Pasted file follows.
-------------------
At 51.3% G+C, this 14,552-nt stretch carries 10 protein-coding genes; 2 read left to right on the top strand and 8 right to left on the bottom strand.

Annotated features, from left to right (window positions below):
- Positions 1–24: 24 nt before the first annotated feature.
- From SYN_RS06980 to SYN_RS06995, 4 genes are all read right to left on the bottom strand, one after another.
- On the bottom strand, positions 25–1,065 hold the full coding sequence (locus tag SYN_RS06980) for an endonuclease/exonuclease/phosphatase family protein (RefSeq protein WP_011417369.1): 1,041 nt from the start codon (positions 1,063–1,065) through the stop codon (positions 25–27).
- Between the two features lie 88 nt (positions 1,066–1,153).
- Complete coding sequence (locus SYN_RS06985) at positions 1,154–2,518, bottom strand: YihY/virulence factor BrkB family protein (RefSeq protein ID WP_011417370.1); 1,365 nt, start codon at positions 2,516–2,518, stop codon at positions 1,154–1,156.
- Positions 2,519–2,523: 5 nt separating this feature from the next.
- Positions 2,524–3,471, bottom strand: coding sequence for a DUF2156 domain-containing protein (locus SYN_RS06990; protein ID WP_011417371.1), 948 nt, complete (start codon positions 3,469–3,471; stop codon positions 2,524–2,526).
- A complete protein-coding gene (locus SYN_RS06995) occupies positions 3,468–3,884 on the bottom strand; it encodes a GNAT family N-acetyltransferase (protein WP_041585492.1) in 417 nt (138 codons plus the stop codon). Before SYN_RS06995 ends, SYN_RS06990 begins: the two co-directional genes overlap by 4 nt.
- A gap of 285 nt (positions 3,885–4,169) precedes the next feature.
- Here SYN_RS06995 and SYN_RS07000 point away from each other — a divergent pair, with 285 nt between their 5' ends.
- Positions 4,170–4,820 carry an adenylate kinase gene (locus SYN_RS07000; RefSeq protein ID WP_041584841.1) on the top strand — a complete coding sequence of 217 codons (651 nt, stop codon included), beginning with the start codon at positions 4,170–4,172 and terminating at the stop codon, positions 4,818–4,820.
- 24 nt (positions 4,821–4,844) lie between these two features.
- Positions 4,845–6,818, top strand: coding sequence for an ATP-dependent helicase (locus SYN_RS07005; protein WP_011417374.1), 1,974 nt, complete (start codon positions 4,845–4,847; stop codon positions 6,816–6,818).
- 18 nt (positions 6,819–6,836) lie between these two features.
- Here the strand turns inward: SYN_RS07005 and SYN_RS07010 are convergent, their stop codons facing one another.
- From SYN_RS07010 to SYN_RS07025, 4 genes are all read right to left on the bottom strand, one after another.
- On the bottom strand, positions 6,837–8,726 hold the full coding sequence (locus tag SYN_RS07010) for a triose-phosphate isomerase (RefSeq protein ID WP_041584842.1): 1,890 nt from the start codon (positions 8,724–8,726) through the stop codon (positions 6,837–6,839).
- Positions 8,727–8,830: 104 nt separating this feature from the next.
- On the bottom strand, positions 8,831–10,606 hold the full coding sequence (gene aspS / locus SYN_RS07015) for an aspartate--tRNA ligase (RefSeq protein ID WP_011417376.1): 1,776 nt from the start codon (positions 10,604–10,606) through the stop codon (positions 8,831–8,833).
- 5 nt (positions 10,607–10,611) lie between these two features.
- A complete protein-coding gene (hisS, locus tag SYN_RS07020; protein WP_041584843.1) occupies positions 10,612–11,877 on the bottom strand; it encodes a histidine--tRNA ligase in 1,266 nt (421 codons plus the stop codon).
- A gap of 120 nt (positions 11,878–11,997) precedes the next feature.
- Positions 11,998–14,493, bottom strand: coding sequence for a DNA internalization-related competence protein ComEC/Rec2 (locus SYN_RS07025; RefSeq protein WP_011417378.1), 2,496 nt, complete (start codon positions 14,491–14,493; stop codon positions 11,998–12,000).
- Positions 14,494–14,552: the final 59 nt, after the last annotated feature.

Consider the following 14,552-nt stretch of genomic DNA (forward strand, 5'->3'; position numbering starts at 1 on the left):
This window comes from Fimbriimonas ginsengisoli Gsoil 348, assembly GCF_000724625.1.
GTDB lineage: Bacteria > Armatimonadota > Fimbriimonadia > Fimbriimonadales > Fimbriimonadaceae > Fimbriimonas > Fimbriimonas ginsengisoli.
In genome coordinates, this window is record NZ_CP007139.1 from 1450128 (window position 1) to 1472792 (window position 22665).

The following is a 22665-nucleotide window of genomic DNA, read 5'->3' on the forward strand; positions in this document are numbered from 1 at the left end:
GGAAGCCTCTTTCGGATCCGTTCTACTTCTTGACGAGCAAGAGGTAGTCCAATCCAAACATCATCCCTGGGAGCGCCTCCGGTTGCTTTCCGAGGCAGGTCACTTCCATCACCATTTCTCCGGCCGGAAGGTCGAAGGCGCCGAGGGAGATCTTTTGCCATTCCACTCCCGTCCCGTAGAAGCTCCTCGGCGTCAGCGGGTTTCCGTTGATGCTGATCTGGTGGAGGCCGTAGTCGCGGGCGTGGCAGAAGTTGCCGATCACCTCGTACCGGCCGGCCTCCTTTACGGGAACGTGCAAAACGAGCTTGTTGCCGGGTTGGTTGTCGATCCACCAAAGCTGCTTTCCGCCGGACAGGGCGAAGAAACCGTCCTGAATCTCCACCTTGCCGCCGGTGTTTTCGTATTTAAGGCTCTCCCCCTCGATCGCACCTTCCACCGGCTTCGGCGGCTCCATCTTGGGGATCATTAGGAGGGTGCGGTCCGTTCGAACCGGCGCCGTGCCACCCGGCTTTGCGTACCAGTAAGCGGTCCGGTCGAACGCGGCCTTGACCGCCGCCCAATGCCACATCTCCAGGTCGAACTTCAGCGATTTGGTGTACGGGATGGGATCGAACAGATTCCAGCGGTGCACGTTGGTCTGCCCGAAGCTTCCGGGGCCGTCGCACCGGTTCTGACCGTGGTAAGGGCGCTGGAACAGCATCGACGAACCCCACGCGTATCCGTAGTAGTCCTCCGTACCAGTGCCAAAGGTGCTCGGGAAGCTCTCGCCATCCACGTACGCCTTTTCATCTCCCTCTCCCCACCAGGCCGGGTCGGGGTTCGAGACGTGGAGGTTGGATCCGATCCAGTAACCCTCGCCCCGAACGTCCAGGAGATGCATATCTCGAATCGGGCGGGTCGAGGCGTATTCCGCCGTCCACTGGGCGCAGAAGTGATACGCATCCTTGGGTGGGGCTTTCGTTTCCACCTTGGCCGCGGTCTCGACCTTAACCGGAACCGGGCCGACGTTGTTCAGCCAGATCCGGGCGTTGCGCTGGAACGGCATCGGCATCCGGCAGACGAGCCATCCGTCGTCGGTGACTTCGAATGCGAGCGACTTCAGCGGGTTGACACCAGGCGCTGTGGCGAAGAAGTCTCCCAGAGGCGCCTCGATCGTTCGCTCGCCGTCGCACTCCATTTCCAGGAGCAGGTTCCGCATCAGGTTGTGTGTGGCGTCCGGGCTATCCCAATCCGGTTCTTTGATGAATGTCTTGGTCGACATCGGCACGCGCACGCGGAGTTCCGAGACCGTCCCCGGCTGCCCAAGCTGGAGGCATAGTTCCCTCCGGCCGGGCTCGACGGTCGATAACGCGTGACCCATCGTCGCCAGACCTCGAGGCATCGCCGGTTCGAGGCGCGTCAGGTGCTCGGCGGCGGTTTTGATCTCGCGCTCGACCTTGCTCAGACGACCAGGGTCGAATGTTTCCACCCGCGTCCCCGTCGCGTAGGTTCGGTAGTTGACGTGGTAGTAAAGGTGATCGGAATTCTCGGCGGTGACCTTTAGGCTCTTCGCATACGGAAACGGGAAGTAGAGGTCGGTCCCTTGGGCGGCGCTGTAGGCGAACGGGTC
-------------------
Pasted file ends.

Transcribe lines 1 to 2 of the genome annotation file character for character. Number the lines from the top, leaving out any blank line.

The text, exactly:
At 51.3% G+C, this 14,552-nt stretch carries 10 protein-coding genes; 2 read left to right on the top strand and 8 right to left on the bottom strand.

Annotated features, from left to right (window positions below):